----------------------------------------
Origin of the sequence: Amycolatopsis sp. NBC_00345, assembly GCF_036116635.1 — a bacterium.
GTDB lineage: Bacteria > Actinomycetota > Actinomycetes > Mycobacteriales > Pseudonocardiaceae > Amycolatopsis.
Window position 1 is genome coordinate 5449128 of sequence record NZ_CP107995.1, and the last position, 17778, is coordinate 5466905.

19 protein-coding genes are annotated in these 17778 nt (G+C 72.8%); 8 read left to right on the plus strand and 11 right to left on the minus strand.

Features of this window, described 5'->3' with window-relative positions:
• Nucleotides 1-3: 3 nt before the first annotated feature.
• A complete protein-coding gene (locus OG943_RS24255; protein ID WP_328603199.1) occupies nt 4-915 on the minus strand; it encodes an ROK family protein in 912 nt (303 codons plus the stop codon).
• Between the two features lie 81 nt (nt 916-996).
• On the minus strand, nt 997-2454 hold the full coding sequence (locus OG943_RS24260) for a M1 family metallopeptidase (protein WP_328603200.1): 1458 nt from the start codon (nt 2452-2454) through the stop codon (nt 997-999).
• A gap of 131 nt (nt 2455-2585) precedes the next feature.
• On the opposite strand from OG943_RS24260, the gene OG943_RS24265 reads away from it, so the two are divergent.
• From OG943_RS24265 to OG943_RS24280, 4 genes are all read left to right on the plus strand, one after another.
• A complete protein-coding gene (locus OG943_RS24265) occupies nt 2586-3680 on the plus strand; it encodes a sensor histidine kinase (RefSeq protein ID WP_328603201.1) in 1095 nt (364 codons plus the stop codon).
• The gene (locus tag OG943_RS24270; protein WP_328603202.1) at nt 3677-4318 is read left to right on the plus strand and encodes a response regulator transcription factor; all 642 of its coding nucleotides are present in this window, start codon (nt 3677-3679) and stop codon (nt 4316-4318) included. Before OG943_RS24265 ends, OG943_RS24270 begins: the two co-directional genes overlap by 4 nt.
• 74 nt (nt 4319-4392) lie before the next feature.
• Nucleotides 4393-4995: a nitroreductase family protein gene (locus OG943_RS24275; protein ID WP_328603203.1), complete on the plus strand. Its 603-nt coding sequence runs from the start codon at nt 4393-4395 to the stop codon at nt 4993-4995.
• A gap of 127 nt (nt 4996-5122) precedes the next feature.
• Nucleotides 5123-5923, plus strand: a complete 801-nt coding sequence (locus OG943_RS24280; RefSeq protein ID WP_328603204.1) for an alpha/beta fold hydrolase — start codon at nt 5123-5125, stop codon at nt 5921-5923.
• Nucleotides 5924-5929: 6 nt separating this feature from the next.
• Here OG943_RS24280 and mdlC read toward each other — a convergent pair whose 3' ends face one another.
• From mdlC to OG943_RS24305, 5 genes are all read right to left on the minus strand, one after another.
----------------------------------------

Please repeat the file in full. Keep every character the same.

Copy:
Origin of the sequence: Amycolatopsis sp. NBC_00345, assembly GCF_036116635.1 — a bacterium.
GTDB lineage: Bacteria > Actinomycetota > Actinomycetes > Mycobacteriales > Pseudonocardiaceae > Amycolatopsis.
Window position 1 is genome coordinate 5449128 of sequence record NZ_CP107995.1, and the last position, 17778, is coordinate 5466905.

19 protein-coding genes are annotated in these 17778 nt (G+C 72.8%); 8 read left to right on the plus strand and 11 right to left on the minus strand.

Features of this window, described 5'->3' with window-relative positions:
• Nucleotides 1-3: 3 nt before the first annotated feature.
• A complete protein-coding gene (locus OG943_RS24255; protein ID WP_328603199.1) occupies nt 4-915 on the minus strand; it encodes an ROK family protein in 912 nt (303 codons plus the stop codon).
• Between the two features lie 81 nt (nt 916-996).
• On the minus strand, nt 997-2454 hold the full coding sequence (locus OG943_RS24260) for a M1 family metallopeptidase (protein WP_328603200.1): 1458 nt from the start codon (nt 2452-2454) through the stop codon (nt 997-999).
• A gap of 131 nt (nt 2455-2585) precedes the next feature.
• On the opposite strand from OG943_RS24260, the gene OG943_RS24265 reads away from it, so the two are divergent.
• From OG943_RS24265 to OG943_RS24280, 4 genes are all read left to right on the plus strand, one after another.
• A complete protein-coding gene (locus OG943_RS24265) occupies nt 2586-3680 on the plus strand; it encodes a sensor histidine kinase (RefSeq protein ID WP_328603201.1) in 1095 nt (364 codons plus the stop codon).
• The gene (locus tag OG943_RS24270; protein WP_328603202.1) at nt 3677-4318 is read left to right on the plus strand and encodes a response regulator transcription factor; all 642 of its coding nucleotides are present in this window, start codon (nt 3677-3679) and stop codon (nt 4316-4318) included. Before OG943_RS24265 ends, OG943_RS24270 begins: the two co-directional genes overlap by 4 nt.
• 74 nt (nt 4319-4392) lie before the next feature.
• Nucleotides 4393-4995: a nitroreductase family protein gene (locus OG943_RS24275; protein ID WP_328603203.1), complete on the plus strand. Its 603-nt coding sequence runs from the start codon at nt 4393-4395 to the stop codon at nt 4993-4995.
• A gap of 127 nt (nt 4996-5122) precedes the next feature.
• Nucleotides 5123-5923, plus strand: a complete 801-nt coding sequence (locus OG943_RS24280; RefSeq protein ID WP_328603204.1) for an alpha/beta fold hydrolase — start codon at nt 5123-5125, stop codon at nt 5921-5923.
• Nucleotides 5924-5929: 6 nt separating this feature from the next.
• Here OG943_RS24280 and mdlC read toward each other — a convergent pair whose 3' ends face one another.
• From mdlC to OG943_RS24305, 5 genes are all read right to left on the minus strand, one after another.